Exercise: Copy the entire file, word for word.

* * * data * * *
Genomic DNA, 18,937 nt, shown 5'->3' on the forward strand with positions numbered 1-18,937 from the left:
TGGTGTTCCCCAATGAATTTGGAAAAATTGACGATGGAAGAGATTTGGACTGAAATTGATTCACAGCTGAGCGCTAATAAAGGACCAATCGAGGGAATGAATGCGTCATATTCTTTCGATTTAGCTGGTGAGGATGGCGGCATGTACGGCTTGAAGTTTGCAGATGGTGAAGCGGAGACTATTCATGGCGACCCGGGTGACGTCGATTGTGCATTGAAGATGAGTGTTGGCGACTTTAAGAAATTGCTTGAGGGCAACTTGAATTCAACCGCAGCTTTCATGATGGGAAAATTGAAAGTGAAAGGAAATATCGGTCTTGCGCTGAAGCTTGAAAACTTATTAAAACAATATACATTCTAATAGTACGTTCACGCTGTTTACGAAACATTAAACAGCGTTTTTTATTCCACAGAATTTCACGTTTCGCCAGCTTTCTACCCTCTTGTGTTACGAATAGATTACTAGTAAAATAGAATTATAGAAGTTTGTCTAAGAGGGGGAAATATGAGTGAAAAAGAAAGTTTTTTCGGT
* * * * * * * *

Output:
Genomic DNA, 18,937 nt, shown 5'->3' on the forward strand with positions numbered 1-18,937 from the left:
TGGTGTTCCCCAATGAATTTGGAAAAATTGACGATGGAAGAGATTTGGACTGAAATTGATTCACAGCTGAGCGCTAATAAAGGACCAATCGAGGGAATGAATGCGTCATATTCTTTCGATTTAGCTGGTGAGGATGGCGGCATGTACGGCTTGAAGTTTGCAGATGGTGAAGCGGAGACTATTCATGGCGACCCGGGTGACGTCGATTGTGCATTGAAGATGAGTGTTGGCGACTTTAAGAAATTGCTTGAGGGCAACTTGAATTCAACCGCAGCTTTCATGATGGGAAAATTGAAAGTGAAAGGAAATATCGGTCTTGCGCTGAAGCTTGAAAACTTATTAAAACAATATACATTCTAATAGTACGTTCACGCTGTTTACGAAACATTAAACAGCGTTTTTTATTCCACAGAATTTCACGTTTCGCCAGCTTTCTACCCTCTTGTGTTACGAATAGATTACTAGTAAAATAGAATTATAGAAGTTTGTCTAAGAGGGGGAAATATGAGTGAAAAAGAAAGTTTTTTCGGT